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Old 12th November 2004, 08:21 AM   #1
AndrewT is offline AndrewT  Scotland
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Default LED on mains voltage?

I want to monitor the presence of voltage on each of the three phases in my house (230/415Vac). We suffer very frequent power cuts.
I can put in a diode followed by a resistor then a LED.
The resistor dissipates quite a lot of power. or
I could use a constant current source but it would need to be Hi Voltage. or
I could wire in three transformers & then LED at low volts.
I don't like any of my solutions.
Can anyone suggest a cheap, safe & simple circuit?
regards Andrew T.
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Old 12th November 2004, 08:36 AM   #2
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I dare saw you could put a diode in anti-parallel across the LED, and then use a class-X2 capacitor as the current limiter.

A 33nF, 250v ac rated capacitor should do the trick. Don't forget the reverse-connected diode across the LED to limit the reverse voltage!
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Old 12th November 2004, 09:24 AM   #3
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That was going to be my exact suggestion! However, if he is experiencing frequent power cuts, might there be lots of spikes on the lines? These would pretty much pass straight through the cap blowing the LED. Or do X2 caps have 100 ohms inside them, and this would prevent the damage?
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Old 12th November 2004, 09:31 AM   #4
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I don't think mains transients would blow the LED. LEDs can take very considerable pulse currents through them provided that they are of short duration. (Think of the high pulsed forward currents used in cycle LED lights).

It would be easy enough for the guy to try out anyway.
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Old 12th November 2004, 10:52 AM   #5
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You can check my softstart and how I drive both a LED and relays.

As noted, beware of transient protection becasue they go just right through the cap.

http://home.swipnet.se/~w-50719/hifi/sst01
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Old 14th November 2004, 04:09 PM   #6
AndrewT is offline AndrewT  Scotland
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Hi All,
Do I understand this correctly?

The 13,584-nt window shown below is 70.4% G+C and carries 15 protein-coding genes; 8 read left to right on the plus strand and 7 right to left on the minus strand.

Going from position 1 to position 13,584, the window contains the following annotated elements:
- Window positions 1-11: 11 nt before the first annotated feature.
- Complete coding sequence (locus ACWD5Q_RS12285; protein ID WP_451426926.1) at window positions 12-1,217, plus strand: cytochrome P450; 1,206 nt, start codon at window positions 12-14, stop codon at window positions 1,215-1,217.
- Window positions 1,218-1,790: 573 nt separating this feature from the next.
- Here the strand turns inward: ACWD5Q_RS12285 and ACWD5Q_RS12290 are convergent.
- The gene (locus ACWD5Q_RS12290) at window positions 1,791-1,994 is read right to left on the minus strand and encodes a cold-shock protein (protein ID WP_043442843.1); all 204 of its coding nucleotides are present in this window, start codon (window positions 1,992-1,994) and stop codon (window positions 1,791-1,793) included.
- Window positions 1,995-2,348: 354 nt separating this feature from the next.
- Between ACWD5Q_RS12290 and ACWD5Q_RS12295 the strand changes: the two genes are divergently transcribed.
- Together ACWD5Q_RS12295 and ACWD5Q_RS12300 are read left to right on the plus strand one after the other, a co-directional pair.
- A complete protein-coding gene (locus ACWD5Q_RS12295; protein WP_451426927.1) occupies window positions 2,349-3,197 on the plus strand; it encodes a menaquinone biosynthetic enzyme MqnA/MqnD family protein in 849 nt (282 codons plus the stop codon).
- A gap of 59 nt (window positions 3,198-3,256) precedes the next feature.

build a string of diode, cap, and LED. The diode only lets half the AC waveform through, the cap acts as a voltage reducer without power loss (no heating) and then the LED lights up.
Q1: Do I need a resistor in parallel with the cap as shown in Peranders schematic?
Q2: Do I need a resistor in series with the LED?
Thanks so far
Andrew T.
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Old 14th November 2004, 04:17 PM   #7
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Almost

Connect the cap is series with a LED and Diode That are parallel ,but opposite Anode to cathode and cathode to anode.

As the cap charges on the positive swing, it'll flow current through the led, as it discharges and charges neg, it'll flow current through the diode (preventing too much reverse voltage, damaging the led)
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Old 14th November 2004, 04:26 PM   #8
AndrewT is offline AndrewT  Scotland
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Hi Brian,
the diode//led pair see the full AC waveform but each only flow current in one direction. Obvious really!!
thanks
Andrew T.
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Old 14th November 2004, 06:52 PM   #9
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Quote:
Originally posted by AndrewT
Hi All,
Do I understand this correctly?
build a string of diode, cap, and LED. The diode only lets half the AC waveform through, the cap acts as a voltage reducer without power loss (no heating) and then the LED lights up.
Q1: Do I need a resistor in parallel with the cap as shown in Peranders schematic?
Q2: Do I need a resistor in series with the LED?
Thanks so far
Andrew T.
Q1: It's common pratice to have a bleeder because it's quite unpleasant if you touch 100 nF or more charged with 300 V DC worst case.

Q2: You should have a transient protection of 3.4-6.8 volts, Zener 1.3 watts or a tranzil.

(Cap//bleeder) + (Res 1-2 Watts) + (Zener//(Res+ LED))......(//= in parallel with)

The resistor may be 100 or something whoch will limit the LED current at zener voltage.

Cap = 100-470 nF(250 VAC/630 VDC) at 230 VAC

Bleeder = 3-5 X 100-470 kohms, 0.6W metall or high voltage types, like 1250 volts total resistance, 220k-1.5M ohms

Res 1-2 W = 470 ohms- 1k

Zener = 1.3 W, 3.4-6.8V, or tranzil 600W

Res(LED) = 100-220 ohms 0.25 W

LED = any kind
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Old 14th November 2004, 11:33 PM   #10
cpemma is offline cpemma  United Kingdom
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Let's get back to basics. The capacitor has the nice property of being a resistance (actually reactance) without generating heat, so is the main voltage dropper.

Reactance = 1/2.Pi.f.C, so a 0.33uF will be 9645R on our 50Hz. Add a 1k series resistor to limit surge as the capacitor first charges, led current will be 22mA RMS on 230V AC but only half the time, the resistor will produce 0.48W so no big problem, a 1W will do.

You still need a 1N4004 in inverse parallel with the led to protect it from reverse current.

Another thought would be to just run SPCO relays on the mains, with a battery-powered buzzer to act if the coil loses power.
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